Borderline personality and bipolar disorders are often used interchangeably, but they’re not the same thing in the medical community. While they can both cause impulsive behavior outside of the patient’s normal habits, there are some clear differences.
Getting the right diagnosis is also very important in this case to get the right treatments – which is not an easy task for a medical professional. MedicalDaily.com explains that bipolar disorder is often mistaken for depression, while borderline personality disorder (BPD) can be misdiagnosed as depression or PTSD. Let’s take a closer look at 13 differences between these mental illnesses…
1. Defining BPD
This condition is characterized by extreme mood swings, impulsiveness (such as reckless driving or spending sprees), and unstable relationships, notes MedicalDaily. The latter is likely because a patient’s opinion of a loved one can flip-flop in an instant.
In addition to “destructive mood swings,” the source also explains BPD patients typically suffer from low self-esteem, which can manifest into self-harming and suicidal behaviors.
2. What is Bipolar Disorder?
The same source points out there are many similarities to BPD, but 1-of the main characteristics that separate the 2-conditions is that bipolar patients tend to have a “break” in their symptoms that lands them in a “mid-range” mood that doesn’t include extreme anger or impulsiveness.
Examining interpersonal relationships can also be another clue to which condition is present. The source says that personality disorders are likely triggered by “conflict within relationships,” while bipolar symptoms “usually appear out of nowhere.”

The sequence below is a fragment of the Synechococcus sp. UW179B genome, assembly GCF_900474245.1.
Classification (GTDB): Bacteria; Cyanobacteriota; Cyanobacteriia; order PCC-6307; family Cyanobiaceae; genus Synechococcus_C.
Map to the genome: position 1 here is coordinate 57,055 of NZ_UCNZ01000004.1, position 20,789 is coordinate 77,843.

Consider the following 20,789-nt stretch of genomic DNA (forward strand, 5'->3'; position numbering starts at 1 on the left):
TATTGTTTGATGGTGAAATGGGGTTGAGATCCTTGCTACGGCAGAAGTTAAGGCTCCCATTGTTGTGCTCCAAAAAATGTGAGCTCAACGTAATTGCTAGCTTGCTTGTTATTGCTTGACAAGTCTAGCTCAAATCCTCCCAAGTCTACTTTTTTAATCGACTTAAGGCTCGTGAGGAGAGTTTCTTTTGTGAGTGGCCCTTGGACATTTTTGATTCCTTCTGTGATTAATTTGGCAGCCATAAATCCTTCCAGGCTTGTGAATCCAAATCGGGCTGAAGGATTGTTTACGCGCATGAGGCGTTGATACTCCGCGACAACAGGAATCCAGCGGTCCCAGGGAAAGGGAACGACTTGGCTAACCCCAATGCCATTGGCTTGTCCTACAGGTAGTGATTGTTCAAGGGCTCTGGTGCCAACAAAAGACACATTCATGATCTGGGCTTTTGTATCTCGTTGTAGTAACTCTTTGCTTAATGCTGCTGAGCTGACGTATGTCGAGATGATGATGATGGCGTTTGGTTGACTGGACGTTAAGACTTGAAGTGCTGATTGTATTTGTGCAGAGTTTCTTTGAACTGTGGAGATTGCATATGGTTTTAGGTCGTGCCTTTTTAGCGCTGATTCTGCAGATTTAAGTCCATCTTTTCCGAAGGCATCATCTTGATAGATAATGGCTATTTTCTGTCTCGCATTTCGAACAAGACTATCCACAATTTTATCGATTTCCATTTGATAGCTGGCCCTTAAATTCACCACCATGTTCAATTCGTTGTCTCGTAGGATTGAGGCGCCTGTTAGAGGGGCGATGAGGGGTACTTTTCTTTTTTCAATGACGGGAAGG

3. By the Symptoms: BPD
HelpGuide.org identifies 9-symptoms of BPD to be aware of – to get a diagnosis, a medical professional needs to confirm 5-of them, it adds. The symptoms must be present for a significant length of time as part of the diagnostic criteria.
The symptoms include fear of abandonment, unstable relationships, unclear/unstable self-image, self-destructive behaviors, self-harm, extreme emotional swings, chronic feelings of emptiness, explosive anger, and feeling suspicious or out of touch with reality, says the source.
4. By the Symptoms: Bipolar Disorder
The same source explains that bipolar disorder “can look very different in different people.” It adds there are 4-types of mood “episodes” that are present with bipolar disorder – mania, hypomania, depression, and mixed episodes.
The associated “mania” can involve feeling “unusually high” or having unrealistic ideals about one’s own abilities, having lots of energy despite little sleep, fast-talking and quickly changing thoughts, and impulsiveness. Depression associated with the disorder can look like depression on its own – namely feeling hopeless, being irritable, not experiencing pleasure, feeling fatigued, having mental fog, trouble with appetite/weight changes, and disrupted sleep, it adds.